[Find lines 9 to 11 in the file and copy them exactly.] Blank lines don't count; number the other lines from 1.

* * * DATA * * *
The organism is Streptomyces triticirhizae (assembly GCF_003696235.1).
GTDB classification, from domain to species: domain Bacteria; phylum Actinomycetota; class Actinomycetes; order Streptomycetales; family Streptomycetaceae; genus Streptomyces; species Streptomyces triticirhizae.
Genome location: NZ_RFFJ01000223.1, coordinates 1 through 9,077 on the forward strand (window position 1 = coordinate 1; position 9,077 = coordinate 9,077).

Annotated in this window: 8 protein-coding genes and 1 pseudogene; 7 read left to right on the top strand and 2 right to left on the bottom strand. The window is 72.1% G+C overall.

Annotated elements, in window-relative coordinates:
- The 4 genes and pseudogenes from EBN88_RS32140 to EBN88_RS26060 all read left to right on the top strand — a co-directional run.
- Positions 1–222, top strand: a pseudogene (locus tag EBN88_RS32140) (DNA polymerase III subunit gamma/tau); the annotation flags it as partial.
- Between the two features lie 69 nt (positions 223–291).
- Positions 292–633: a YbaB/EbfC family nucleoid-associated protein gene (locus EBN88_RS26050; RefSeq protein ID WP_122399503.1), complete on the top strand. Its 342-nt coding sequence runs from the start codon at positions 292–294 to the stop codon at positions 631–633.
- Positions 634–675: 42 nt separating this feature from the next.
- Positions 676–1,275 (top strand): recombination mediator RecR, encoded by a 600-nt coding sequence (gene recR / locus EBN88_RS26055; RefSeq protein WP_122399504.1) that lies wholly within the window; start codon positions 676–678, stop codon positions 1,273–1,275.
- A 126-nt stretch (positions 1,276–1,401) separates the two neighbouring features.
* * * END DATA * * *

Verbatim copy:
- Positions 292–633: a YbaB/EbfC family nucleoid-associated protein gene (locus EBN88_RS26050; RefSeq protein ID WP_122399503.1), complete on the top strand. Its 342-nt coding sequence runs from the start codon at positions 292–294 to the stop codon at positions 631–633.
- Positions 634–675: 42 nt separating this feature from the next.
- Positions 676–1,275 (top strand): recombination mediator RecR, encoded by a 600-nt coding sequence (gene recR / locus EBN88_RS26055; RefSeq protein WP_122399504.1) that lies wholly within the window; start codon positions 676–678, stop codon positions 1,273–1,275.